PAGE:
Taking notes with your phone or tablet is a convenient way of staying organized. You can use your device to create to-do lists, keep track of important appointments, or even take notes during classes and meetings.
Apps like Bear, SimpleNote, Quip, and others allow you to write, draw, share your notes, and add files to your notes. Choosing the right app to take notes on the go will ensure that you never fail to record anything important. We’ve picked some of the best note-taking apps around, and you’re sure to find your new favorite on this list.
Evernote is one of the most popular note-taking apps around. It supports multiple different ways of taking notes, such as lists, voice memos, photos, and video — and it also supports Word and PDF documents. One of Evernote’s best features is that it syncs across all your devices, so you’ll always have the most recent version of your notes. Searching for your notes and tasks is a breeze too, as the powerful search feature lets you search using a combination of tags, locations, and keywords. Evernote is free to use, but you can upgrade to the premium version for $8 per month or $70 per year if you want to add extra storage, password protect your notes, or access files offline.
Notability is one of the few apps on our list that you’ll need to pay for upfront, but it’s totally worth the price of entry. This iOS-only app is the paper-free way to take notes and stay organized, supporting a variety of note-taking methods including text and audio. You can mark up imported documents, slides, or textbooks, add photos or GIFs, and even import and mark up web pages. It’s easy to organize your notes thanks to customizable dividers and subjects, and searching for notes is simple too — plus you can ensure everything is secure with Face ID and Touch ID. Notability lets you scribble sketches or add handwriting to your notes, record and play back audio, and open multiple notes at once in new windows, and it’s easy to share your notes with others via email, Dropbox, Google Drive, OneDrive, and many other cloud services. You can even use iCloud to auto-sync your notes across your iPhone, iPad, and Mac, so you’ll always have the most recent version on hand, or use the auto-backup feature to save notes to your cloud service of choice.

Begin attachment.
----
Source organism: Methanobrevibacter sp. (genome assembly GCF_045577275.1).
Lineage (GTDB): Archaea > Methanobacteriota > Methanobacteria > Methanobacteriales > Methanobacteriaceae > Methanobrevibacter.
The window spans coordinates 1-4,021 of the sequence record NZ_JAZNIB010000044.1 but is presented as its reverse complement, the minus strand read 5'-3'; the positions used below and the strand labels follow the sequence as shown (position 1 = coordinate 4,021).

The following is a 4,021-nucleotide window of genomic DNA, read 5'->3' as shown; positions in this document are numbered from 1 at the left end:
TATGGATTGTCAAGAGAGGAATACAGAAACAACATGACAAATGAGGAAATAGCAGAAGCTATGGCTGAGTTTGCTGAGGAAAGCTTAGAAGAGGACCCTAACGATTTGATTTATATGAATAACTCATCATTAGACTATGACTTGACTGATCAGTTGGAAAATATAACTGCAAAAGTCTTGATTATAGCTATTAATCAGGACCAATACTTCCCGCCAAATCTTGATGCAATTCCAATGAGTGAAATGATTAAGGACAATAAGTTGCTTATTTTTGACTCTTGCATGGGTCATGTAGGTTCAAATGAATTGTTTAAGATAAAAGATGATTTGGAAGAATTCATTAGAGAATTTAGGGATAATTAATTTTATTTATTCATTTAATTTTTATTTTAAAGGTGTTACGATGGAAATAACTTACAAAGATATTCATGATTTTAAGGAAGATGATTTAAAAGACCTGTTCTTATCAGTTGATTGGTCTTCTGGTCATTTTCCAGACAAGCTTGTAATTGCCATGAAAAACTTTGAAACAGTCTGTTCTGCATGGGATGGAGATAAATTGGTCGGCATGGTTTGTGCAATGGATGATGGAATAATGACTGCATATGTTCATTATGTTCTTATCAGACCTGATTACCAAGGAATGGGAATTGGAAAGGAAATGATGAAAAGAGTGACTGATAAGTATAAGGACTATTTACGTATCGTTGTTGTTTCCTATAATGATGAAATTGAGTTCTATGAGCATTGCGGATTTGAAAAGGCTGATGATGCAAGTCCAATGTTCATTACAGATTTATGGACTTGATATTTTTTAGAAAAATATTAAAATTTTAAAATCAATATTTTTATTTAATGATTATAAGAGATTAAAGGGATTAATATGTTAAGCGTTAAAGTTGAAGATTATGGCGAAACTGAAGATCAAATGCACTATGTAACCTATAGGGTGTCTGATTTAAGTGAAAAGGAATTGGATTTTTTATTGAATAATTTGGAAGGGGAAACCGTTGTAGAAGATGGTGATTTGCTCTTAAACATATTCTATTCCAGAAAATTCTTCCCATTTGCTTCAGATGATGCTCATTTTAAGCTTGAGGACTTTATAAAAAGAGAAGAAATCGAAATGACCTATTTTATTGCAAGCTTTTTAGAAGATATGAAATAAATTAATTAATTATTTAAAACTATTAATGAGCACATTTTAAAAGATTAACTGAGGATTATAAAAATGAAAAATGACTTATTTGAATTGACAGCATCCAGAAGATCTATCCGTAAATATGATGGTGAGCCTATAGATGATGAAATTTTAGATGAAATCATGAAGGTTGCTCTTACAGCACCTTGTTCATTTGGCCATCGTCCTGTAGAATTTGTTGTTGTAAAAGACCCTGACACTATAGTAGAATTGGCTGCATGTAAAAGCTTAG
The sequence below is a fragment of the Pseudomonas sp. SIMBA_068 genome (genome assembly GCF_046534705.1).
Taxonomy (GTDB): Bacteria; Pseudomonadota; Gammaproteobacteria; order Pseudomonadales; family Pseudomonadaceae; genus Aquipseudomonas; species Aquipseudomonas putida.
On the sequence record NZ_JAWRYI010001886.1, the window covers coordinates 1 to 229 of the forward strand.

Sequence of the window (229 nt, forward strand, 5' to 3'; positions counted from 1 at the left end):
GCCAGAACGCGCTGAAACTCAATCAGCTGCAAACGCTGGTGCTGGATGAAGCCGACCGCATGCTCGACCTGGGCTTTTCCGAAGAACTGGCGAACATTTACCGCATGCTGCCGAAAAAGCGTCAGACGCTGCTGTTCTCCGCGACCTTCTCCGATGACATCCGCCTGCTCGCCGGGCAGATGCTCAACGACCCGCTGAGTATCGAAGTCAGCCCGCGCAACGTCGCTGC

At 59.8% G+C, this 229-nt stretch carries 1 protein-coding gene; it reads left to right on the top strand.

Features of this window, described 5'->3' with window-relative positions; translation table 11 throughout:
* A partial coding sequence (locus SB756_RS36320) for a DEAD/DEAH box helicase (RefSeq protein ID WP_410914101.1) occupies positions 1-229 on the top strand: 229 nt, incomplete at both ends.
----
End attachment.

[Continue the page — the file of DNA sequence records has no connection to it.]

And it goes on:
Bear is an easy-to-use, powerful app that lets you combine text, photos, to-do lists, and code snippets. Bear’s markup editor supports more than 20 programming languages. The app also makes it easy for you to search through all your notes and focus on specific items with triggers such as @task, @tagged, and @files. The app is compatible with iMessage and the Apple Watch.
You can expand Bear’s capabilities by subscribing to Bear Pro for $1.49 per month or $15 per year. The Pro version lets you convert your text into PDF, Word documents, HTML, and more. It also gives you the option to sync all your notes across devices. For the iPad, Bear supports the Apple Pencil and hand sketching on Pro models. More recent versions feature autocomplete for tags, notes, and code, a revamped mechanism for collecting webpages, Siri shortcuts and search, and the ability to use Siri to create new notes.